Trouble I’ve Seen: Changing the Way the Church Views Racism by Drew Hart, has received great reviews by Publisher’s Weekly and Englewood Review of Books. Endorsing this resource, Shane Claiborne said, “This book is a gift from the heart of one of the sharpest young theologians in the United States. Hold it carefully, and allow it to transform you--and our blood-stained streets.” As a text, Trouble I’ve Seen utilizes personal and everyday stories, Jesus-shaped theological ethics, and anti-racism frameworks to transform the church’s understanding and social witness. Trouble I’ve Seen focuses on white supremacy as an overarching framework for understanding racism, with careful attention to its systemic and socializing dimensions. However, unlike sociology textbooks on the subject Dr. Hart also considers the subversive vocation of Jesus and the nonviolent yet revolutionary implications his life ought to have for his followers today.
His newest book project is entitled Who Will Be a Witness?: Igniting Activism for God’s Justice, Love, and Deliverance and will be published September 1, 2020. Who Will Be A Witness? invites the church to liberate its centuries long captivity to supremacist practices, and to expand its restricted political imagination in view of Jesus’ messianic reign. The book guides disciples of Jesus into joining God’s delivering presence through scriptural reasoning, historical reflection, practical theology for congregational life, social change theory, and the Christian call to love our neighbor. It is written for congregations, leaders, and students that understand that pursuing God’s justice goes way beyond waiting around for electoral seasons to come around. It is about the ongoing vocation of the Church right now, at the grassroots level, seeking after the wellbeing of their neighbors through faithful, strategic, and concrete action.
Drew recently joined the Inverse Podcast team serving as a cohost along with Australian peace activist Jarrod Mckenna. Together they interview interesting people and explore how scripture can turn our ethical imagination and the violent and unjust systems of our world upside-down, which contrasts with interpreting the Bible as a tool for the status quo.
Dr. Drew Hart was the recipient of bcmPEACE’s 2017 Peacemaker Award, a 2019 W.E.B. Dubois Award from a Disciples of Christ congregation, and in October 2019, Dr. Hart was chosen as Elizabethtown College’s 2019 Peace Fellow. Each award recognized him for his local and national justice work and public theology. You can find Drew Hart on Twitter and Facebook, or you can catch him as he travels and speaks regularly across the country to colleges, conferences, and churches. Drew and Renee, and their three boys (Micah, Dietrich, and Vincent) live in Harrisburg, PA and attend Harrisburg First Church of the Brethren.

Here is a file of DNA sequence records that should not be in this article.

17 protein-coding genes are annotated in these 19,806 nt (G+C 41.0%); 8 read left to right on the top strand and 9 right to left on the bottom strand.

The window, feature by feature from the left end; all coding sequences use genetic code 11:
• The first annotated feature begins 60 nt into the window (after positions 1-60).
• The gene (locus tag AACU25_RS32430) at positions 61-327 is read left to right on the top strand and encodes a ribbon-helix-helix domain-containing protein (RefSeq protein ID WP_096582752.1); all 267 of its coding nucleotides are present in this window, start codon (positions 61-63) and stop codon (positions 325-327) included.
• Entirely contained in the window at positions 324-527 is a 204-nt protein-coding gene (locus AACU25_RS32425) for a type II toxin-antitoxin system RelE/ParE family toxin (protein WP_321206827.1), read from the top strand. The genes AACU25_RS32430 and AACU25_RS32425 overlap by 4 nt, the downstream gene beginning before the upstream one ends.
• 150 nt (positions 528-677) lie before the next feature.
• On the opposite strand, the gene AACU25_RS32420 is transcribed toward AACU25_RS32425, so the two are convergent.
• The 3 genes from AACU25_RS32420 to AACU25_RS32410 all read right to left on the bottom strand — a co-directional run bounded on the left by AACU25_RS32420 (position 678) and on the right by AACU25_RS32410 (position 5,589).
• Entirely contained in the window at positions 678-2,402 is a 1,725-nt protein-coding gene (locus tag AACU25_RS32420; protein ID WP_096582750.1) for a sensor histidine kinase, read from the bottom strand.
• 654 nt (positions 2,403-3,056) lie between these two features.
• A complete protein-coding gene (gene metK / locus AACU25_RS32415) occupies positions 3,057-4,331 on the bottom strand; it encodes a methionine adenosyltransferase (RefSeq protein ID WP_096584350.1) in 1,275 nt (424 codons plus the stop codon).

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2 thoughts on “Thanksgiving? (Repost)”
Renee will remember Jack S. from Abundant Life who married Dawn. He works locally and I see him occasionally. When I bumped into him this past week I was relating a similar story and his reaction was not quite what I expected – but all the same – way too true…
“We know it’s happened. We know it’s happening and we know it’s going to continue to happen…. God told\tells us in the Bible. But he is going to work it all out. We just have to be aware of our part in it and conduct ourselves according to His standards.” And with that he went back to his work and I went on with my day.
Never one to mince words that Jack.
I think that is fair, I just hope we realize and are aware of the ways we are complicit unconsciously, so we are able to conduct ourselves according to His standards. We live in a very complex world, and it is probably impossible to avoid participating in injustice as an American, because so much that we consume is connected to others discrimination. But our response can’t be oh well, but rather trying to be as faithful as we can with what we have, seeking always to do better. I know for myself, it is easy to be apathetic towards the suffering of others that does not affect me directly. Yet I know I don’t want to think of issues of systemic injustice in America as optional, so neither should I towards others struggles. We are all interconnected in a complex web and need one another to rally behind one another.